Adventures beyond time

Adventures beyond time

Thursday, April 24, 2008

The Adirondack Crescent?

What is the Adirondack Crescent? It is not a widely recognized geographic feature, and is in fact a formulation we only recently coined to use with our cheese project.

Planning for the project, we wanted to contrast what is happening in the world of cheese now with the similarly momentous and not altogether congruent changes that occurred in the past. In both past and present, the scale of change was large, and we were seeking some way to narrow our focus. How were we to identify a bite-sized morsel that could serve to exemplify the whole?

One way to keep its size manageable would be to restrict it to New York State. We had some historical information that made this strategy seem promising, but it still seemed to need something more.

We were helped fortuitously and indirectly by New York Times reporter Danny Hakim. In a 2006 article describing his visit to the New York State Cheese Museum, he referred to a map from one hundred years earlier showing a “C-shape” cluster of cheese factories surrounding the Adirondack Mountains. Maybe, we thought, this C-shaped area could be our morsel. The idea was appealing; it would provide the narrowing of scope we desired, and offer other advantages as well. We were long-ago natives of Northern New York, we still had a few connections there, and one of us even had a family connection—a grandmother who once worked in one of the factories shown on the map. Searching for information from local sources would dovetail with annual visits to friends and family, and should the final product be a book, publicizing it might fit nicely with marketing our other books that celebrate aspects of the region.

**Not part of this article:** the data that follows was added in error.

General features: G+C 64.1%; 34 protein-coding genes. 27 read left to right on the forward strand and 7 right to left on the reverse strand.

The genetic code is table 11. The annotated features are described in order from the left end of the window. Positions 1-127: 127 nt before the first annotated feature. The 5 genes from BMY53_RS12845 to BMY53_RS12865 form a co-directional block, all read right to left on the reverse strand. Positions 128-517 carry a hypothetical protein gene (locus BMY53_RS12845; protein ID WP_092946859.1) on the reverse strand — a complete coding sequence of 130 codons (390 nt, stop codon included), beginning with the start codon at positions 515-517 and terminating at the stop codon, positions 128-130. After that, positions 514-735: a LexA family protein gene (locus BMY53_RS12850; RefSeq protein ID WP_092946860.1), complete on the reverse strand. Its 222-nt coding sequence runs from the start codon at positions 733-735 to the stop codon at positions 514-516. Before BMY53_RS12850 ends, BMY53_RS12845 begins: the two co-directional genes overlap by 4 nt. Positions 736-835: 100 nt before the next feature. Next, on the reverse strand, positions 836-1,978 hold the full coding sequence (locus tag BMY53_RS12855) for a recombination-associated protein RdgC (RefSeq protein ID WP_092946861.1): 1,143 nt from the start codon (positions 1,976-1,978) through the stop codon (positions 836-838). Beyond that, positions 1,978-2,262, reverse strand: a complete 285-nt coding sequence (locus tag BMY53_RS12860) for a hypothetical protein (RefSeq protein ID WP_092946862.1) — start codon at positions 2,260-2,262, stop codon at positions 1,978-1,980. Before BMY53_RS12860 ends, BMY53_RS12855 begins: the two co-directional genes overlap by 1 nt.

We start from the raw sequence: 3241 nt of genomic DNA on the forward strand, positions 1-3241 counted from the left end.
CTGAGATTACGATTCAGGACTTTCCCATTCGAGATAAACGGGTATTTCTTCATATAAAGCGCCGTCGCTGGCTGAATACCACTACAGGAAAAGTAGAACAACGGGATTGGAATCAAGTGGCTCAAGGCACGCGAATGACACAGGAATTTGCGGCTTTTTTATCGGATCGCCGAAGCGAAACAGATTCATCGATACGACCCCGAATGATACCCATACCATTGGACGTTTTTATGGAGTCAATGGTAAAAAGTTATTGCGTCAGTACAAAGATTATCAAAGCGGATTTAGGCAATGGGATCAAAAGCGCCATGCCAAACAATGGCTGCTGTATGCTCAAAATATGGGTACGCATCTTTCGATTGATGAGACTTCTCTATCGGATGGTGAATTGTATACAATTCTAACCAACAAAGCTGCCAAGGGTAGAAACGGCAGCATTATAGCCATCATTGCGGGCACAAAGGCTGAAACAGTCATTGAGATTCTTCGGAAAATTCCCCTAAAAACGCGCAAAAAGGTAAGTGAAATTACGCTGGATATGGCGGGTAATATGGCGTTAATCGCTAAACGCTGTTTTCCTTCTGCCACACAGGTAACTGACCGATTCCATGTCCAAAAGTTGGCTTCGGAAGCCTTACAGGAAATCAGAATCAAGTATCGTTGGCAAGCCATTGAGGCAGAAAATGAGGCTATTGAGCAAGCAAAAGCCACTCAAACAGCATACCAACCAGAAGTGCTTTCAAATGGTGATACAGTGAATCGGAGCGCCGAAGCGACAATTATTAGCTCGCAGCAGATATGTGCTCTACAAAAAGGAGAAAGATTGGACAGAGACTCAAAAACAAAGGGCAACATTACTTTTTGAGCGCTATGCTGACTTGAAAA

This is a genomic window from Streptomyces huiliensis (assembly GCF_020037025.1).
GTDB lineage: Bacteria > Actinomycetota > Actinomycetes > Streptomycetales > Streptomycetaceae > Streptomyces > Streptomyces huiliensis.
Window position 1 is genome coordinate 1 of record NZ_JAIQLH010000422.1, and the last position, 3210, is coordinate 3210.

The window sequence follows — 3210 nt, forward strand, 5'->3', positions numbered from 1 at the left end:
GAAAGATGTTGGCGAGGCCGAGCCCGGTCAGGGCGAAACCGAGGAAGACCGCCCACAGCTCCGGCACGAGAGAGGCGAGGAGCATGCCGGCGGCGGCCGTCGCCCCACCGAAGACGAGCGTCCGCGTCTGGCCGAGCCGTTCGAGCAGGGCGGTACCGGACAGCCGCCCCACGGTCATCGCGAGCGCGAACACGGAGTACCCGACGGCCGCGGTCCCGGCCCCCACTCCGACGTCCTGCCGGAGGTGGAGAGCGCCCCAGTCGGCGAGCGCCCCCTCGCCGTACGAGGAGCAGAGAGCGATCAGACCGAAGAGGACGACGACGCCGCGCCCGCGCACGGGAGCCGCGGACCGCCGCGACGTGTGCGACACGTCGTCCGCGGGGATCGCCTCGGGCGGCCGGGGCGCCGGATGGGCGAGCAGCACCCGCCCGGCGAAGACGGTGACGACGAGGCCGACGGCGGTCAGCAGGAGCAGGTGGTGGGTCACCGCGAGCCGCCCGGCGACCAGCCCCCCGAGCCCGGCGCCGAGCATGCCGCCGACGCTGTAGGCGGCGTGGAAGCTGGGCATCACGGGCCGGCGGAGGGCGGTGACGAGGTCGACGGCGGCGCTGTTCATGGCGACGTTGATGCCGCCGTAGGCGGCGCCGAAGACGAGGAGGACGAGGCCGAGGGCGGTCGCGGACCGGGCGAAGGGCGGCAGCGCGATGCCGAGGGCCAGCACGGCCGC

Of course “C-shaped” does not convey much of a mental image, and after much thought, we finally came up with “Crescent.” Looking at the original map, the shape of the clustered factories does indeed resemble a crescent moon. (We put together the map accompanying this post to illustrate the idea of the Crescent, and it does not attempt to show the locations of all 618 cheese factories there in 2002. Nor does it show the other 522 cheese factories in the State, the majority of which were clustered in the southwestern quadrant.)

Specifically, what we have described as the Adirondack Crescent includes portions of the upper Hudson Valley on the southeast, the Mohawk River Valley on the south, the broad plain at the eastern end of Lake Ontario, its northward extension that narrows as it runs eastward along the valley of the St. Lawrence, and a tip that extends into the valley at the northwest end of Lake Champlain. Its 618 factories in 1902 produced a total of 67,275,922 pounds of cheese. The same region in 2002 included a handful of large factories—some owned by multinational corporations or conglomerates best known for their tobacco products—turning out millions of pounds of commodity cheeses, mid-sized factories producing quality cheeses by methods not unlike those employed in 1902, and a steadily growing number of independent cheese-makers who are determined to recapture much of what had been lost in the trends toward mechanization, industrialization, and supplying global markets.

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